A poem has an architecture to it. If you put on special reader x-ray vision glasses, you can see the skeleton of it, the internal organization of sound and sense. The typed letters that compose words are a visible manifestation.
Atop and throughout a poem’s skeleton or frame are the flesh and circulatory systems that give it life.
Influenced by Louise Rosenblatt’s reader response theory, I believe a new poem is created when a person breathes it; the artifact of poem reanimates. Like the performance of an actor’s role, each occurrence of shared words varies depending on day, time, events, audience, speaker.
The physical postures of yoga, the asana, are like poems. “Make a shape and breathe into it,” my teacher and friend Michelle instructs. We study diagrams, directions and images of a posture then make it in space. The shapes are molds, casts, patterns. Georg Feuerstein says the “postures are psychophysical templates promoting symmetry, balance, and harmony, as well as inner peace.”
The infinite possibilities of creative expression in yoga keep me returning.
The venerable art never gets old. For example, seated forward bends do not come easily to me. For two years, I’ve made Paschimottanasana an almost daily practice. It feels like that pose has a zillion moving parts. Yesterday, I tried making the shape with the soles of my feet flush against the wall’s baseboard. That small “edit” changed the pose.
Breathing into the intensity (an “ohhh” not “ouch” sensation) called on as much courage as I had to give; the pose became brand-new for me.
That quote attributed to Marcel Proust, “The real voyage of discovery consists not in seeking new landscapes but in having new eyes”? It’s true. Even if your eyes are closed and you’re toughing it out alone on the floor of your apartment at four o’clock on a hot Saturday afternoon, calling on Breath to be your friend.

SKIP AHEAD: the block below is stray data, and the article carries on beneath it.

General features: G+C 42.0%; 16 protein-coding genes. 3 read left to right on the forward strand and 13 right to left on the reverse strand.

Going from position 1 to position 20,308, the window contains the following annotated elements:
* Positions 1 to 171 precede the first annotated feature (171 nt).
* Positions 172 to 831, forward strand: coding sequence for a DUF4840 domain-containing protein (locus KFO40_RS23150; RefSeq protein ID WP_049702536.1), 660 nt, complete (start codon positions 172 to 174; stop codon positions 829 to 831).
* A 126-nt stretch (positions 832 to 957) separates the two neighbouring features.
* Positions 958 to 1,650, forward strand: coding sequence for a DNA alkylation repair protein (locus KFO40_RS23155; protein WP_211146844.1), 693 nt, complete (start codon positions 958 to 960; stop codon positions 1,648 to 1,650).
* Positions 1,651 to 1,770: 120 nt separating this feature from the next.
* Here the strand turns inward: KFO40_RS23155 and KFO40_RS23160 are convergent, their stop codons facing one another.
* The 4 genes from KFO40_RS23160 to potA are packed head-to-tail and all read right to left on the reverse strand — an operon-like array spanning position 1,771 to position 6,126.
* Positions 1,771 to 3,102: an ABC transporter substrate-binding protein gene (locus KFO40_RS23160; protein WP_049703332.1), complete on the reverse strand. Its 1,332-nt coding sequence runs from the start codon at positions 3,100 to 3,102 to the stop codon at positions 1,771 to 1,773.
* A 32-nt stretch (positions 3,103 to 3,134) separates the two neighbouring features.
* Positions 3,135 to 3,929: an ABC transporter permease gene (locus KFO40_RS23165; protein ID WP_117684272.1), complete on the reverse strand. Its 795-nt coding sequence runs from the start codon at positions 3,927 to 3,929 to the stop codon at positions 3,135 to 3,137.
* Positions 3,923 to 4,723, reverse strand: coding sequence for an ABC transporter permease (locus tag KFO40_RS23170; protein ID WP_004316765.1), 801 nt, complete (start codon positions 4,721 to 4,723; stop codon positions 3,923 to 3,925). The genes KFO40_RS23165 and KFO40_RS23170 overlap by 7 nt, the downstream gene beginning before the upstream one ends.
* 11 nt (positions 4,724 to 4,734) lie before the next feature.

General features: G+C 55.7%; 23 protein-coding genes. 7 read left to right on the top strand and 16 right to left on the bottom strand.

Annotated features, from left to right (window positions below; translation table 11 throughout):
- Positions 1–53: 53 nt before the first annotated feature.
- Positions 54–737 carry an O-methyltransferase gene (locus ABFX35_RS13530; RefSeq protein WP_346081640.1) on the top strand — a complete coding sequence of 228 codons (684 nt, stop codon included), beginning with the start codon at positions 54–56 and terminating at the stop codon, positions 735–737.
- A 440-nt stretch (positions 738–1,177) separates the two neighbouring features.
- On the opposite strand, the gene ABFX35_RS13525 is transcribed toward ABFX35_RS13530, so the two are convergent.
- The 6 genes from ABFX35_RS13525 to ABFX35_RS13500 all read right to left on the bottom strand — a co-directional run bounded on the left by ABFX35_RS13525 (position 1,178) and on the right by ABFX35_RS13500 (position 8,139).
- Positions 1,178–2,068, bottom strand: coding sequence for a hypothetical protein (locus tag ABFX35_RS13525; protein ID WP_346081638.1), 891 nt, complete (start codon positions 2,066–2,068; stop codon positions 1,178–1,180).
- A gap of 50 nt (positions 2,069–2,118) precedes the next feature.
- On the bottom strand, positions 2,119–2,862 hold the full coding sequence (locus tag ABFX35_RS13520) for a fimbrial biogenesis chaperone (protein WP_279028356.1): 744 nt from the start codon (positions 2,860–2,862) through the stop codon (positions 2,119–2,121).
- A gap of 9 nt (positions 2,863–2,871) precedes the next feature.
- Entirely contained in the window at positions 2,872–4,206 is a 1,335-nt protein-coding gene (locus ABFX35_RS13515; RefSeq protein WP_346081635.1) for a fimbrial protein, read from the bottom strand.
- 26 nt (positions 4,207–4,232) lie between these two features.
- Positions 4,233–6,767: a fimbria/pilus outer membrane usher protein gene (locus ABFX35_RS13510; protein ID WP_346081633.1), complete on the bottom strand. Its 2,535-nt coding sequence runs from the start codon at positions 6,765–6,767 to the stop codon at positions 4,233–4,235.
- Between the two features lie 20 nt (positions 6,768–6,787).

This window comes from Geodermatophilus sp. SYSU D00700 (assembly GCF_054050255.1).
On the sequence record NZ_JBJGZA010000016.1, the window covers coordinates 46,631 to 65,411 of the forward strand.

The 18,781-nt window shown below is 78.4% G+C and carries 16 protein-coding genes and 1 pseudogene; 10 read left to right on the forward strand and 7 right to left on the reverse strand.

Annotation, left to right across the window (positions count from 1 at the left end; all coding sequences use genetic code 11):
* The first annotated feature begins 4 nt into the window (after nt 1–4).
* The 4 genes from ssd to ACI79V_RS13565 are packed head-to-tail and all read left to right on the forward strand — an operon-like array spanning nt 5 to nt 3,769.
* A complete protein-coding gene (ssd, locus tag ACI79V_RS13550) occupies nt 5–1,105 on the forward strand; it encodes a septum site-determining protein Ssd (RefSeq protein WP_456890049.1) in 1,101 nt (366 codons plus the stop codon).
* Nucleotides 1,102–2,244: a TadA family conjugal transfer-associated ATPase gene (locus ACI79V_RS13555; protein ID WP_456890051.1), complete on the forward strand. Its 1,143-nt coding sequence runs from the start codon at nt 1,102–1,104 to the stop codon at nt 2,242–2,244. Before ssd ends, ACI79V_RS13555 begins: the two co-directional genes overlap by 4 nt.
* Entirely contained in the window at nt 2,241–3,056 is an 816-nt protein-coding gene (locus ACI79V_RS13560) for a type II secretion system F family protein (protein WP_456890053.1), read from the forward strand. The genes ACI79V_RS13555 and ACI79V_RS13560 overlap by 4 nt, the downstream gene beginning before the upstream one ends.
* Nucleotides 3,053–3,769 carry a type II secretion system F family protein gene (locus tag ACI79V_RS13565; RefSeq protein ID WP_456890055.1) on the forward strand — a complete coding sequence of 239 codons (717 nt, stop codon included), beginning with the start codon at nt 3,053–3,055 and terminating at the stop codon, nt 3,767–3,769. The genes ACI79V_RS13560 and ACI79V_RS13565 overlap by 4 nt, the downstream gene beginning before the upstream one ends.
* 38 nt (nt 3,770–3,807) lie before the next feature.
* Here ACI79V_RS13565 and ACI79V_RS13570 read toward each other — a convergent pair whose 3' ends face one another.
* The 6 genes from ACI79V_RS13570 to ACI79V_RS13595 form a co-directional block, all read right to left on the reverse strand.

I’m a slow poem person. My poems are mostly lyrical observations on the quotidian. It can take 10 years or more to feel ready to share one. My yoga is slow, too. Even when practicing or teaching what might be considered a “flow,” I seek to make the hour a collection of minutes and seconds and moments strung together like water beads. Fully present. Nothing missed. All relational.
I’ve been rereading Jane Hirshfield. She suggests that a poem is itself a compound word, that linked together, in association, the letters and words that form the poem result in another thing.
What is poetry but an attempt at making meaning?
What is asana but an experiment in being?
Walking last evening, Matt, Tucker and I stopped to rest on a bench and look up at the sky. A white bird flew overhead. After a moment, we recognized it as a barn owl, perhaps starting its dusk rounds. Around us, people were carrying bottles of wine to join friends for dinner, toting bags of groceries, walking dogs, hailing taxis, pushing strollers. Trucks, bikes, cars and motorcycles spun past.
Watching an owl’s soundless passage against the darkening sky invites stillness in the viewers, an opportunity to inhabit the shape of being.
I say, Hail the unhurried, quiet arts of poetry and yoga! They are evidence of Why.